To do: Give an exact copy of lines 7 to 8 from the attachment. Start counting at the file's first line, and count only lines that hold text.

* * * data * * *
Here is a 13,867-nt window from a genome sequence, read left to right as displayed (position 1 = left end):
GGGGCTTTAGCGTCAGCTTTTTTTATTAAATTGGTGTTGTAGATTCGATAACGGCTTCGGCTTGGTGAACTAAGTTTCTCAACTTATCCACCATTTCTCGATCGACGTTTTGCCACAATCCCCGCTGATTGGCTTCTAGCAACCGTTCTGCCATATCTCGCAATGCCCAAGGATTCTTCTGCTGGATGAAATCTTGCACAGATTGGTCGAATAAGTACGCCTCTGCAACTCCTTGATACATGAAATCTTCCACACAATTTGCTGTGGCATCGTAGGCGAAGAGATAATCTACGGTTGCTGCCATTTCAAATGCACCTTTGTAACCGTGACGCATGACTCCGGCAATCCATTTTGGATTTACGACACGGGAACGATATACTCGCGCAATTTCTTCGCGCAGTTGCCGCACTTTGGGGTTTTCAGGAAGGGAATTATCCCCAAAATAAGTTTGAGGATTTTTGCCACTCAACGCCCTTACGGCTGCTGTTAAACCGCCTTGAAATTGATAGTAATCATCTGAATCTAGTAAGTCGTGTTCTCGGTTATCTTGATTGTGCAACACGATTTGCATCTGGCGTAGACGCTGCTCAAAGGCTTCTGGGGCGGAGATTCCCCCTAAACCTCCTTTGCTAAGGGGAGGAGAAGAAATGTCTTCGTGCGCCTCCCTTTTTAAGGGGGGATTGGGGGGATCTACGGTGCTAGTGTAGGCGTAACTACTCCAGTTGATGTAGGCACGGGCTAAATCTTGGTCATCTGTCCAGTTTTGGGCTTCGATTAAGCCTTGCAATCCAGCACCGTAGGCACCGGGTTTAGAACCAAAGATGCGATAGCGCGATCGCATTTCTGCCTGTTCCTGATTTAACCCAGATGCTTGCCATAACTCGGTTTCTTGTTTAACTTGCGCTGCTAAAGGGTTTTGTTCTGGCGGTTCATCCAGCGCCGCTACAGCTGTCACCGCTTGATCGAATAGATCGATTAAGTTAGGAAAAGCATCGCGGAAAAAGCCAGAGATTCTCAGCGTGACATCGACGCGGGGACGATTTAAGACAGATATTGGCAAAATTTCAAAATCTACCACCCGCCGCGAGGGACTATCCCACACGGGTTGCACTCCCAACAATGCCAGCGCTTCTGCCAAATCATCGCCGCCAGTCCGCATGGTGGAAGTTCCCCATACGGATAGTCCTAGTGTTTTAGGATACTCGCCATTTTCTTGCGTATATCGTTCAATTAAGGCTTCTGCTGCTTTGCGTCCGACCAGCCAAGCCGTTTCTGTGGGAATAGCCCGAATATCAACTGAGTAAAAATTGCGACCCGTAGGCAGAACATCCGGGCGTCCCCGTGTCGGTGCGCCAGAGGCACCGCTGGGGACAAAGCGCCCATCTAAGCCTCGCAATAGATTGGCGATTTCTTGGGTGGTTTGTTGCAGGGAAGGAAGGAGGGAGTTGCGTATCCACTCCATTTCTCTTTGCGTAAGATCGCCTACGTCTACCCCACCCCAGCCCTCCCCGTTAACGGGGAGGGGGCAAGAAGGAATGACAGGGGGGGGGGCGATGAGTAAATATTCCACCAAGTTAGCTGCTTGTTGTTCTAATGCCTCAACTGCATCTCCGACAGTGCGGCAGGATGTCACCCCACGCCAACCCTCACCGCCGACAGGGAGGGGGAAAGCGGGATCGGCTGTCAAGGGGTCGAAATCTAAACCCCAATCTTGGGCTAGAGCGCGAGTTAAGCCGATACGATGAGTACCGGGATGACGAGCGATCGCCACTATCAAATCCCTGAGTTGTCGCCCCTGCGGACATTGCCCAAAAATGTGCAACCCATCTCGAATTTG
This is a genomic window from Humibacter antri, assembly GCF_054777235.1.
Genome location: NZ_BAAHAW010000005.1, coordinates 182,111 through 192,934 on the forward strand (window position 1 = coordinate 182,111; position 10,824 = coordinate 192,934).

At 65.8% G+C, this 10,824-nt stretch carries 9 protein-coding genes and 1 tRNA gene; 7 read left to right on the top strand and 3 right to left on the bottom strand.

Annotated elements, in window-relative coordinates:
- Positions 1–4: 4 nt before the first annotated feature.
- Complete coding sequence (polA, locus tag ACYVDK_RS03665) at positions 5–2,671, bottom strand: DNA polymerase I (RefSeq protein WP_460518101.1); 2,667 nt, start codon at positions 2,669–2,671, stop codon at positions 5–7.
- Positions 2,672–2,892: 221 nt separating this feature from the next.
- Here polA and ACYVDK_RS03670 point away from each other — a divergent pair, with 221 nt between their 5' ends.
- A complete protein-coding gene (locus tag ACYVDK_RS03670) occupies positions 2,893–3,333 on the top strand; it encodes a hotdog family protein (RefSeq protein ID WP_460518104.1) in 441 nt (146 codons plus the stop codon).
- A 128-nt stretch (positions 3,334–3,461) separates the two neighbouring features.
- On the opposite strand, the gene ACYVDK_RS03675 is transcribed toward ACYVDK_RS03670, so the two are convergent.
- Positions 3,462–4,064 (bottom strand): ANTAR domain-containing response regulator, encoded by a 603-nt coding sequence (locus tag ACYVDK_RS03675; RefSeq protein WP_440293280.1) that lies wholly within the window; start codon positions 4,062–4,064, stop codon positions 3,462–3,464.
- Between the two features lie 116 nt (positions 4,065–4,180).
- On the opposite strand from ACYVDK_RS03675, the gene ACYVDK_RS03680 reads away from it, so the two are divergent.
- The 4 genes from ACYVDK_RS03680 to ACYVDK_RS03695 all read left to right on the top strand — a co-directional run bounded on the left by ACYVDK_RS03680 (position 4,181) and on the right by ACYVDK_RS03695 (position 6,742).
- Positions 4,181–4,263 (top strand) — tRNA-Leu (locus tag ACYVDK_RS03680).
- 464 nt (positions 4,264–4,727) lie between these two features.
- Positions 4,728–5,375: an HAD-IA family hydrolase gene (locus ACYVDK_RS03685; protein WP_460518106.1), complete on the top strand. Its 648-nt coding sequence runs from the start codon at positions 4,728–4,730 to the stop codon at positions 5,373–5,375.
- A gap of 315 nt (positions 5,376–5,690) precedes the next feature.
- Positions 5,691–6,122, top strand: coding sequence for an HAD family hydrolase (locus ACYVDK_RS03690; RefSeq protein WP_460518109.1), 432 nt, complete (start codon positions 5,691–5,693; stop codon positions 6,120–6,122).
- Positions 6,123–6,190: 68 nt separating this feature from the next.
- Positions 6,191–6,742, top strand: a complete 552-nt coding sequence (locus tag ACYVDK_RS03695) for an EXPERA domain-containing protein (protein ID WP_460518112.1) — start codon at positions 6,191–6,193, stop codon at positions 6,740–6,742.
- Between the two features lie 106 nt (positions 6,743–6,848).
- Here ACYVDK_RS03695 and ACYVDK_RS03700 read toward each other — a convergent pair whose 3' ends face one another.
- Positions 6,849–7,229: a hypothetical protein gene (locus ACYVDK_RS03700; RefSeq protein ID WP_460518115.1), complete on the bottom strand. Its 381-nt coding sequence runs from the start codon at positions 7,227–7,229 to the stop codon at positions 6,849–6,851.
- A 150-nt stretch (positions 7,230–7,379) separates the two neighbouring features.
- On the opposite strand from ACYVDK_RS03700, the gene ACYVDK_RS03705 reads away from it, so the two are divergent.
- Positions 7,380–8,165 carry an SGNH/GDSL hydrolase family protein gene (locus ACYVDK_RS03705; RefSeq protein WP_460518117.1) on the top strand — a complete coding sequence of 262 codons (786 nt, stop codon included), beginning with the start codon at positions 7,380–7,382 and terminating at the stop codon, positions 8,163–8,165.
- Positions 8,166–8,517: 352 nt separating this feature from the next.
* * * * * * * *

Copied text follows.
- Positions 1–4: 4 nt before the first annotated feature.
- Complete coding sequence (polA, locus tag ACYVDK_RS03665) at positions 5–2,671, bottom strand: DNA polymerase I (RefSeq protein WP_460518101.1); 2,667 nt, start codon at positions 2,669–2,671, stop codon at positions 5–7.